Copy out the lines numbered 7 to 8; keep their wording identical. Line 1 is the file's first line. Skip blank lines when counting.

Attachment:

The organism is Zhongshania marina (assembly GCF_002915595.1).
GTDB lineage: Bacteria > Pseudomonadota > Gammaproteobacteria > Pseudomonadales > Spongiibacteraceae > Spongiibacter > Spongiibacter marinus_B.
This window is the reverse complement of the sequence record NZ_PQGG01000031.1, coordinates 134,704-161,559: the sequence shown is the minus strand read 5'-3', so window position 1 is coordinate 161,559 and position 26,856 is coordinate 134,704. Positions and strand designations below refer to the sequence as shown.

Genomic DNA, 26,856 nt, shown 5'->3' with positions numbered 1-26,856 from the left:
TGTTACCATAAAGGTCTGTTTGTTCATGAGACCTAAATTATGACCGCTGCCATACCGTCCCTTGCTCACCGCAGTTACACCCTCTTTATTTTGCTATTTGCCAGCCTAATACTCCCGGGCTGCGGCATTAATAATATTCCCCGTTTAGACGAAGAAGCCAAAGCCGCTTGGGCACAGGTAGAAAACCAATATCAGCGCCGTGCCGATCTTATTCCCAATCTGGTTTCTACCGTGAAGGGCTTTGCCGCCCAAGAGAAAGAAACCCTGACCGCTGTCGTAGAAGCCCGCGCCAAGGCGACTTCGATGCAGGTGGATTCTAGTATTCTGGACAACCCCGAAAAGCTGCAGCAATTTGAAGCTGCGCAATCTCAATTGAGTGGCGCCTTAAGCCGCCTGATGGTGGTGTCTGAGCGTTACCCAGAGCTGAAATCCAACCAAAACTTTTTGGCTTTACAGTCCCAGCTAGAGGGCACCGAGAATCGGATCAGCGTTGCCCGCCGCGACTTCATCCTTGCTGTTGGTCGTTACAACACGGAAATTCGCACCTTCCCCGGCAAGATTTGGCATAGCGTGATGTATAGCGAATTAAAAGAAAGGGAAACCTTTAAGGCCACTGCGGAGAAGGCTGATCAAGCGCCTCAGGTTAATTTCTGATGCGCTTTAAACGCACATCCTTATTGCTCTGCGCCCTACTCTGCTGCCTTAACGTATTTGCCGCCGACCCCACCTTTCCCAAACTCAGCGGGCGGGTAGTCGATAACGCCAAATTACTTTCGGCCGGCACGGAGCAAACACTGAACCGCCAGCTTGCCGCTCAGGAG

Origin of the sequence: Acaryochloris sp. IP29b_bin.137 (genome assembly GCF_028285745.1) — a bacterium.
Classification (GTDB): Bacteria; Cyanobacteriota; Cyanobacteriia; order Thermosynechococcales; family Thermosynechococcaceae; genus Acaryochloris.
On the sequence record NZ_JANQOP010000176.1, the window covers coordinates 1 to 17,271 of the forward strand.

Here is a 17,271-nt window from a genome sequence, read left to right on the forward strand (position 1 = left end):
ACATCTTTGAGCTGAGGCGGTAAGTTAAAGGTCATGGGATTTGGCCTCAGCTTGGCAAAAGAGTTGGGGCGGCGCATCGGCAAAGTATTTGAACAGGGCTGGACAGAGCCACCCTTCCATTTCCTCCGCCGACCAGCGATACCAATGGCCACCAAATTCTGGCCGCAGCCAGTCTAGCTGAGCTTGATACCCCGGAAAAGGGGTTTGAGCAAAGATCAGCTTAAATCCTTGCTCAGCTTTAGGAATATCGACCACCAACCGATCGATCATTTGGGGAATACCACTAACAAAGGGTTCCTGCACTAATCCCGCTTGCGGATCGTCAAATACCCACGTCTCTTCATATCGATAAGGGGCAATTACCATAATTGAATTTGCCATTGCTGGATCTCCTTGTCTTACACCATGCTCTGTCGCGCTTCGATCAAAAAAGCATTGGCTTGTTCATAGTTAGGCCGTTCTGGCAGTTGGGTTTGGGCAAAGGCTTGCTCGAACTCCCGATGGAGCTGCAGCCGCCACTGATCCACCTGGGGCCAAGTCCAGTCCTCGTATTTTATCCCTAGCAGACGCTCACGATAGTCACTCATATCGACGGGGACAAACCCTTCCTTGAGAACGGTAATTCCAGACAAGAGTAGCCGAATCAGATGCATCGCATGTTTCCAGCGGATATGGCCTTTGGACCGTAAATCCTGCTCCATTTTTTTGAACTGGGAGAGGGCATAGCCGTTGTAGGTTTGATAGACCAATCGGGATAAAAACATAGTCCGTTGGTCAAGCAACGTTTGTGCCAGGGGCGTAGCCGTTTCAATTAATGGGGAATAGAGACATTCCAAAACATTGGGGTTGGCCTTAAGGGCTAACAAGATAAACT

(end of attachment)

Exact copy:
Classification (GTDB): Bacteria; Cyanobacteriota; Cyanobacteriia; order Thermosynechococcales; family Thermosynechococcaceae; genus Acaryochloris.
On the sequence record NZ_JANQOP010000176.1, the window covers coordinates 1 to 17,271 of the forward strand.